A carriage house historically is an outbuilding for horse-drawn carriages and accessories. For Deb and Ed Dick—clients with a carefully curated antique collection and a need for wheelchair access—architect Kent Thompson chose this structure as the starting point for their new home. The building type offers traditional style but minimal trim that doesn't overwhelm the antiques. Plus, a carriage house layout features open spaces and extra wide doors, ideal for accessibility. Thompson used this traditional form to elegantly incorporate universal design.

The clients also requested abundant natural light—a tough request given Ohio’s tendency toward cloudy skies. Thompson again turned to traditional carriage house forms, updating them to meet modern lifestyles. A glass-filled cupola invites sunlight deep inside. Grouped windows appear as if they were added to fill large openings. Thompson included an awning detail above a central set of windows to make them look like they replaced the main carriage doors.

A 5-foot-wide turning radius, standard for accessible design, was the driving force behind the floor plans. Thompson opted for timber-framing to generate large spans and maintain an old building feel. Timber frame construction made open circulation and living space fairly easy to design. “It was making sure Deb could move around the kitchen and bathrooms that was trickiest,” Thompson explains. He worked closely with Deb to determine what she needed for functioning independently in those key rooms. Two islands in the kitchen place most storage low and within reach. The second island also provides countertop space that’s open underneath for pulling the chair close. Increasingly popular and available of drawer-style appliances also helped. Microwave, refrigerator, and dishwasher are all drawers, while twin ovens with swing-doors flank either side of the cooktop at counter height.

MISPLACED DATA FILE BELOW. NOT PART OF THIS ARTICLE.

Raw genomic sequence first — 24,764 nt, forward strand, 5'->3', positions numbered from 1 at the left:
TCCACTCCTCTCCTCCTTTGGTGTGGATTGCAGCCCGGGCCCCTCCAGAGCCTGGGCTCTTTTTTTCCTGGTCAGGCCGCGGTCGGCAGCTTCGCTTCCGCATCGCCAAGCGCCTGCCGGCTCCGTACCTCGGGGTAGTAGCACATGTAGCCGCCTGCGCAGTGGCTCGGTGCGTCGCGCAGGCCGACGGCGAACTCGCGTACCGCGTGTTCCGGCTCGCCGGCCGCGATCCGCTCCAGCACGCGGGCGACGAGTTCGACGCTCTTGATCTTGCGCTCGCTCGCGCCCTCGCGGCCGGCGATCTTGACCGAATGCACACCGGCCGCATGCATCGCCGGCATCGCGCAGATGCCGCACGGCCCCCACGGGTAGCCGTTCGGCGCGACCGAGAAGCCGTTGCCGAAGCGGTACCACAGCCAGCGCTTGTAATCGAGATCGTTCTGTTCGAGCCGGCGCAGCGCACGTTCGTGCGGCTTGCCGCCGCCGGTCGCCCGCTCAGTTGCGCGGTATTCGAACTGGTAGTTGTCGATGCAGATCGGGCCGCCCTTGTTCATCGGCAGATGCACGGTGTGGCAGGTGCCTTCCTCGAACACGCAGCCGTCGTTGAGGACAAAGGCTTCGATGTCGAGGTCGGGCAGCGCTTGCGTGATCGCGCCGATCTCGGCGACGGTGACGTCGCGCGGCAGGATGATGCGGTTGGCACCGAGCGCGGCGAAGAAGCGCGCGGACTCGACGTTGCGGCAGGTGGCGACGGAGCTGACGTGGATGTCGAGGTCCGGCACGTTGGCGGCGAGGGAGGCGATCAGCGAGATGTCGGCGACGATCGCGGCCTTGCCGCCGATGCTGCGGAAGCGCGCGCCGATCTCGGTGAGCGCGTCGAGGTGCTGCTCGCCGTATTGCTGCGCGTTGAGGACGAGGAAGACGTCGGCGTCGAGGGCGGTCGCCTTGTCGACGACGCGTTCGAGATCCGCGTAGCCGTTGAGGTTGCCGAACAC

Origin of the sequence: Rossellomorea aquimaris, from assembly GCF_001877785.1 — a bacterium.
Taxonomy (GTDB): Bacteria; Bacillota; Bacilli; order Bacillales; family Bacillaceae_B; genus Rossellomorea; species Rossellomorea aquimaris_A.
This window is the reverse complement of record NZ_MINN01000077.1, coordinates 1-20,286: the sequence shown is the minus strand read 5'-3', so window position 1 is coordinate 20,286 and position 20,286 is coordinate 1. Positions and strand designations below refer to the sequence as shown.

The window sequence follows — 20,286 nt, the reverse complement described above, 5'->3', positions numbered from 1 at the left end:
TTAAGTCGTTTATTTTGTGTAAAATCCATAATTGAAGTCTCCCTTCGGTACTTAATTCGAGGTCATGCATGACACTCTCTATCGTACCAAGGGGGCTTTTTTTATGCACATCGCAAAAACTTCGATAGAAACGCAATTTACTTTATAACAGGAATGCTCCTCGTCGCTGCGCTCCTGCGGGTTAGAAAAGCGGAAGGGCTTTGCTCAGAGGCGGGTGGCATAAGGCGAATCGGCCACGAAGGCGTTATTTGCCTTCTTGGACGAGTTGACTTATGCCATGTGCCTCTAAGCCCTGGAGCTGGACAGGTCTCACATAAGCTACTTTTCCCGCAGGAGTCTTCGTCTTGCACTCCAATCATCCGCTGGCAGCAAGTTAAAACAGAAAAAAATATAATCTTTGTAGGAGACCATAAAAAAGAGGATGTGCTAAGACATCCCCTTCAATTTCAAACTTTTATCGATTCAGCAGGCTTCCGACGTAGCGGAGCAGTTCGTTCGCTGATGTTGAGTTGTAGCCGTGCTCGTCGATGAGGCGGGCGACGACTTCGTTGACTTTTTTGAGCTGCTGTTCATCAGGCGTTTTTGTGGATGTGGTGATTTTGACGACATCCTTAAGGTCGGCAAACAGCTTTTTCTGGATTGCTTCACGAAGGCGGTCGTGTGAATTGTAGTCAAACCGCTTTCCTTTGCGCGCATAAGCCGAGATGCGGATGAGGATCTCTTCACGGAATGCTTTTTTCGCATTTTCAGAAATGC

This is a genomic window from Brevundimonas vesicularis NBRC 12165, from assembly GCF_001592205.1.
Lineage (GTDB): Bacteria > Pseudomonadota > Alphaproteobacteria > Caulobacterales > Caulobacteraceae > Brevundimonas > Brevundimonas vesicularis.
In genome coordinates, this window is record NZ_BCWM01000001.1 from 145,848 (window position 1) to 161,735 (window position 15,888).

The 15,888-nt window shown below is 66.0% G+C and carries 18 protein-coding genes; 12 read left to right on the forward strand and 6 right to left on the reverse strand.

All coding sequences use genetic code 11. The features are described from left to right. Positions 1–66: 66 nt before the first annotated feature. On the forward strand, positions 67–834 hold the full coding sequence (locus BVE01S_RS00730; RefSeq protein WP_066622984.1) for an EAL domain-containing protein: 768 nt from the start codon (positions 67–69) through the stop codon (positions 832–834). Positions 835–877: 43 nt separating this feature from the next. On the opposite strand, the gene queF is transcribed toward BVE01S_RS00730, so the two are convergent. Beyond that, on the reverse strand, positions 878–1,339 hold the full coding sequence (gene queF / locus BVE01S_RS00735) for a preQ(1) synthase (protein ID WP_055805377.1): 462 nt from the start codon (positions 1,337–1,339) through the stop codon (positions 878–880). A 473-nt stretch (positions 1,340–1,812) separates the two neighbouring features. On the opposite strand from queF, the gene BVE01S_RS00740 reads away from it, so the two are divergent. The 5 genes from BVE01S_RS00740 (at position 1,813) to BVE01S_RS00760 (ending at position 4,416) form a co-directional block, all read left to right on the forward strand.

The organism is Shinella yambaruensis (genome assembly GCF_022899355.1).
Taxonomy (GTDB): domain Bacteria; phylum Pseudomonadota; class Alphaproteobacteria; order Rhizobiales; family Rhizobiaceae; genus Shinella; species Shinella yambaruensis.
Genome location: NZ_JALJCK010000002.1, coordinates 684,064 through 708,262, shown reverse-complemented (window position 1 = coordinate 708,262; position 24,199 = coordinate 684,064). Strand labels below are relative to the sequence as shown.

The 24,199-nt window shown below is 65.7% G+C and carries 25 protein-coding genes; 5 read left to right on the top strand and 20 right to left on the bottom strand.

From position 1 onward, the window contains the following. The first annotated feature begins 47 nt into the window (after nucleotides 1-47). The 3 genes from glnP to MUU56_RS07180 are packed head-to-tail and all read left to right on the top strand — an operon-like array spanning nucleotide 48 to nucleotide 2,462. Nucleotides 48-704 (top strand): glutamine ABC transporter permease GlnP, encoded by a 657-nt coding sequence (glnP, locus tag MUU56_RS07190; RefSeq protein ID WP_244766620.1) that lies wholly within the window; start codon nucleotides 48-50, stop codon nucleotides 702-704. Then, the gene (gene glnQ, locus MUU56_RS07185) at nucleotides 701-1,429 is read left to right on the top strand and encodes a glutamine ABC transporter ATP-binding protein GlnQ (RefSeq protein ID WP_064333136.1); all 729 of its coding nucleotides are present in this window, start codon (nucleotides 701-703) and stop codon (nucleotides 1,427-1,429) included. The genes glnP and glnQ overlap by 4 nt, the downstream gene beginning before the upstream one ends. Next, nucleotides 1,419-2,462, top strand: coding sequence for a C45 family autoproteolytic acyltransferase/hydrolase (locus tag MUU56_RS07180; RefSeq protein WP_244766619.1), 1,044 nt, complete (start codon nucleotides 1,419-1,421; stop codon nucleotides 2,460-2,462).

Though the powder rooms were straightforward because they are tight spaces requiring only the addition of discreet grab bars, it was the shower in the master bath that took a few tries to get right. It had to be roomy enough for a wheelchair without losing heat or putting the bench seat and grab bars out of reach. A continuous 5-foot-by-7-foot wet area was the final plan. “We used the extra space to create a foyer where Deb transfers into a shower chair,” Thompson says. “I ended up putting the toilet in that foyer to make it a more comfortable, usable space.”

Heated floors also amplify comfort in the bath and adjacent bedroom. The master suite is partially underground to help keep the home’s footprint compressed. Although the bedroom has walkout egress with French doors for lots of light, Thompson wanted to ensure that it didn't feel musty. Precast concrete panels filled with batt insulation did the trick. “Precast panels are about four times denser than poured concrete,” he explains. “We also added a geothermal well that feeds the whole house—including hydronic radiant floors—so the entire level is really cozy and never feels damp.”